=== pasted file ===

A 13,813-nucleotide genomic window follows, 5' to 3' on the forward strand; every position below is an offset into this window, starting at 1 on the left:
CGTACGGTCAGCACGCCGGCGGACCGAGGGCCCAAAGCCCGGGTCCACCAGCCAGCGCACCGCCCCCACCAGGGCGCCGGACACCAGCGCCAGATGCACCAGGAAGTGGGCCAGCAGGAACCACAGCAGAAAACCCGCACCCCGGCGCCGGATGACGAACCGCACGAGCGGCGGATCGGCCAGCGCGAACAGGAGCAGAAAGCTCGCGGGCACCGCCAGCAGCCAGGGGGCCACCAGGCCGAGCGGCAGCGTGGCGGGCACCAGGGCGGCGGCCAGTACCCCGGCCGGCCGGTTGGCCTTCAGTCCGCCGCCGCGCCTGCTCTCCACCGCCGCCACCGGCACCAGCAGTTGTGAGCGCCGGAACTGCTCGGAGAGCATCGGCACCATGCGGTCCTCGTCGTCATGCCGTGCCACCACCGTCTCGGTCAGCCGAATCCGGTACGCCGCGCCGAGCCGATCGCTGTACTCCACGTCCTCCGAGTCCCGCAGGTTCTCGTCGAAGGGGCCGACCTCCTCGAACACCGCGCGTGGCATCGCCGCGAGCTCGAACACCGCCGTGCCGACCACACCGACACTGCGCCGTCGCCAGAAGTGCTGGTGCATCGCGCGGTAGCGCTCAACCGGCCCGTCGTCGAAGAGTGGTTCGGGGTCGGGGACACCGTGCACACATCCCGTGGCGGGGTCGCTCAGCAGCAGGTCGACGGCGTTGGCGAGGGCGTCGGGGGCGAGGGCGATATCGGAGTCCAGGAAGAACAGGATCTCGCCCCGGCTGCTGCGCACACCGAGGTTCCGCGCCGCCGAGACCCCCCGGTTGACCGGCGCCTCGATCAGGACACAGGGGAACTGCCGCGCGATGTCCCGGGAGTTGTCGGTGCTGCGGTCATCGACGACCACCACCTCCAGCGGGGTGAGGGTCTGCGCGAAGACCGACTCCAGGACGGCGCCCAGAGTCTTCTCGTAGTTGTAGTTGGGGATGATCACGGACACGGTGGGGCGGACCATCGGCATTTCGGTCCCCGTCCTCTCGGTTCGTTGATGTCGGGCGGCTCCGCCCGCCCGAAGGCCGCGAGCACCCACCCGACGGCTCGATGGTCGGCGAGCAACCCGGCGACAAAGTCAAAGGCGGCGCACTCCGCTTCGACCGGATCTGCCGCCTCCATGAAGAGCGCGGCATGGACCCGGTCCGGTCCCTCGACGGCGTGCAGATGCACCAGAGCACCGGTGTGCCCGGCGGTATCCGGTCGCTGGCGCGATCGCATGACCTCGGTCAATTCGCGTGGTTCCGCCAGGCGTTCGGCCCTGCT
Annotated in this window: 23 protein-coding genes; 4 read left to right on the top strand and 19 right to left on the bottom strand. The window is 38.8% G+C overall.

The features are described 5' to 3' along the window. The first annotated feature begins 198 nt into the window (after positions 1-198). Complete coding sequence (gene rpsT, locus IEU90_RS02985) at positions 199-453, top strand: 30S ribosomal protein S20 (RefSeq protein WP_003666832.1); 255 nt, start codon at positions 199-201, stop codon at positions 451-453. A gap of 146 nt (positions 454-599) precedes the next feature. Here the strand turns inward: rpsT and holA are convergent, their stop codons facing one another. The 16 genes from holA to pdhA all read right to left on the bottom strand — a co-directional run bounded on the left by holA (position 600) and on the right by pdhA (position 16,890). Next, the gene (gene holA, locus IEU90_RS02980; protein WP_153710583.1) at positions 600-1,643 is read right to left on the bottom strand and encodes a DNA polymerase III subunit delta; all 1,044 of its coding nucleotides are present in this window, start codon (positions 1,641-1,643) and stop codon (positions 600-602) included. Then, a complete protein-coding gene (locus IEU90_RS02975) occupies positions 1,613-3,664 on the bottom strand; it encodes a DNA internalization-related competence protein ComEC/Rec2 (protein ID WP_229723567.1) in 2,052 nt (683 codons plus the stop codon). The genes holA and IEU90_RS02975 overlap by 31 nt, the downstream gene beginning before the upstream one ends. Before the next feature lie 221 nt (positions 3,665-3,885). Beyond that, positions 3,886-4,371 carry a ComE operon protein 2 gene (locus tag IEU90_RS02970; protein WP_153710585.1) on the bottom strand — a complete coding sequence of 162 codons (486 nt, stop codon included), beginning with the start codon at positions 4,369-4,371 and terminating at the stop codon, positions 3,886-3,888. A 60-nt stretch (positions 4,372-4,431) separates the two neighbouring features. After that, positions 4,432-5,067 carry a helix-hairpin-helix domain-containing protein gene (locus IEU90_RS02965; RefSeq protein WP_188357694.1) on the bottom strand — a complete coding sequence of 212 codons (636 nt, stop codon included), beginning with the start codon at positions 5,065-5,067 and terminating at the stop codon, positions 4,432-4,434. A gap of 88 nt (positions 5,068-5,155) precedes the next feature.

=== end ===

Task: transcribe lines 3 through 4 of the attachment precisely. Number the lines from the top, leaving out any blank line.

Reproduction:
Annotated in this window: 23 protein-coding genes; 4 read left to right on the top strand and 19 right to left on the bottom strand. The window is 38.8% G+C overall.

The features are described 5' to 3' along the window. The first annotated feature begins 198 nt into the window (after positions 1-198). Complete coding sequence (gene rpsT, locus IEU90_RS02985) at positions 199-453, top strand: 30S ribosomal protein S20 (RefSeq protein WP_003666832.1); 255 nt, start codon at positions 199-201, stop codon at positions 451-453. A gap of 146 nt (positions 454-599) precedes the next feature. Here the strand turns inward: rpsT and holA are convergent, their stop codons facing one another. The 16 genes from holA to pdhA all read right to left on the bottom strand — a co-directional run bounded on the left by holA (position 600) and on the right by pdhA (position 16,890). Next, the gene (gene holA, locus IEU90_RS02980; protein WP_153710583.1) at positions 600-1,643 is read right to left on the bottom strand and encodes a DNA polymerase III subunit delta; all 1,044 of its coding nucleotides are present in this window, start codon (positions 1,641-1,643) and stop codon (positions 600-602) included. Then, a complete protein-coding gene (locus IEU90_RS02975) occupies positions 1,613-3,664 on the bottom strand; it encodes a DNA internalization-related competence protein ComEC/Rec2 (protein ID WP_229723567.1) in 2,052 nt (683 codons plus the stop codon). The genes holA and IEU90_RS02975 overlap by 31 nt, the downstream gene beginning before the upstream one ends. Before the next feature lie 221 nt (positions 3,665-3,885). Beyond that, positions 3,886-4,371 carry a ComE operon protein 2 gene (locus tag IEU90_RS02970; protein WP_153710585.1) on the bottom strand — a complete coding sequence of 162 codons (486 nt, stop codon included), beginning with the start codon at positions 4,369-4,371 and terminating at the stop codon, positions 3,886-3,888. A 60-nt stretch (positions 4,372-4,431) separates the two neighbouring features. After that, positions 4,432-5,067 carry a helix-hairpin-helix domain-containing protein gene (locus IEU90_RS02965; RefSeq protein WP_188357694.1) on the bottom strand — a complete coding sequence of 212 codons (636 nt, stop codon included), beginning with the start codon at positions 5,065-5,067 and terminating at the stop codon, positions 4,432-4,434. A gap of 88 nt (positions 5,068-5,155) precedes the next feature.